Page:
What Lies in Grey Areas- Artist Statement



This series is a study in control and blame. Each photo references, explores and challenges the mythological, biblical, and historical grey areas relating to violence against women and places focus on the present-day parallels of these women's stories.

Grey areas are born out of an unwillingness to accept an action as unequivocally black or white, right or wrong, good or evil. Grey areas can be used to further an individual’s own biases or create doubt in an otherwise solid conclusion.  As the gatekeepers of stories have historically been males existing within an imbalanced power structure, grey areas have been used to perpetuate rape culture, strategically justifying and excusing assault or redirecting blame towards victims.

The stories of Proserpina, Susanna, and Medusa are presented here through poems and allegorical still lifes, highlighting the part of their story that has been manipulated to shift blame away from their abusers: the pomegranate seeds, the oak leaves, and Medusa’s curse. All of these are elements used to debate these women’s role in the violence enacted against them.

These women all exist in a space where their innocence or condemnation depends on a reader’s ability to cherry pick intentionally vague or contradictory details to reach a conclusion. The common denominator of these stories is that the grey areas exist in consideration to the woman's behavior, not the man’s. In each story, the man’s violence is not questioned. The woman’s actions become the focus and create reason to question if the man’s actions were truly wrong.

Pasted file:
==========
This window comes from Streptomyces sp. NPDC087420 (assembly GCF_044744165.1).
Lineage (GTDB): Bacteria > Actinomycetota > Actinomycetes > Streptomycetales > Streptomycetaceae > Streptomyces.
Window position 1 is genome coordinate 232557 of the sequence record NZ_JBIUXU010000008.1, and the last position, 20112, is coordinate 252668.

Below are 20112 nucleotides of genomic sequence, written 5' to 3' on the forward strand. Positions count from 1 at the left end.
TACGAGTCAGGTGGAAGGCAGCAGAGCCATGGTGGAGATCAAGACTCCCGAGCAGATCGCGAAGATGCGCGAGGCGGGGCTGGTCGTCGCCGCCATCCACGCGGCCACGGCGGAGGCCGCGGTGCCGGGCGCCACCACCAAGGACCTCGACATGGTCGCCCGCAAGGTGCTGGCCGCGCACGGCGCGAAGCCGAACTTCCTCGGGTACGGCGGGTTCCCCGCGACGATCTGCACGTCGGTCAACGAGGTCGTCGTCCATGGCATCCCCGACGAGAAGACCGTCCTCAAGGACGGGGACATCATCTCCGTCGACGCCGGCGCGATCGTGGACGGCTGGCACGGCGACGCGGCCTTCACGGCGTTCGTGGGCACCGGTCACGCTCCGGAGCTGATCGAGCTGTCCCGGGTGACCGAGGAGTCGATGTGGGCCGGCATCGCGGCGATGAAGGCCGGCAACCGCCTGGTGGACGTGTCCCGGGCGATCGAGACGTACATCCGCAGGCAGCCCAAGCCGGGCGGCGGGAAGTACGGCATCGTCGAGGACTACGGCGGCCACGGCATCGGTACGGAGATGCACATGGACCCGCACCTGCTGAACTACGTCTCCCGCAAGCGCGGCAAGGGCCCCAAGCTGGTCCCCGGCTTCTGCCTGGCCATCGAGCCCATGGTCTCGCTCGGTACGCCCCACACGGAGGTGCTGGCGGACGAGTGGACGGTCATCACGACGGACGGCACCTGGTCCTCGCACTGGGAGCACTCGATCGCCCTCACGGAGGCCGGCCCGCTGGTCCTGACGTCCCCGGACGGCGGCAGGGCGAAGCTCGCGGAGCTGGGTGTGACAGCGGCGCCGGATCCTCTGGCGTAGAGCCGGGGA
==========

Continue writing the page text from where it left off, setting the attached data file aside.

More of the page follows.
Art, photography, and poetry have always been my way of processing through the uncertainties in my own experiences. Creating allows me to have control, which is a feeling I crave when it doesn’t seem like I have control over my circumstances. In my life, I have built a barrier of self-hatred that stood in the way of healing by twisting memories to shift blame onto myself. Studying the experiences of these women and placing myself as an outsider to my own experiences led me to realize that these barriers were built by being conditioned as a woman to blame myself for my experiences regardless of my actions. Women exist in a paradoxical expectation that places us in the wrong in every situation. It is incriminating enough just to be a woman in this world.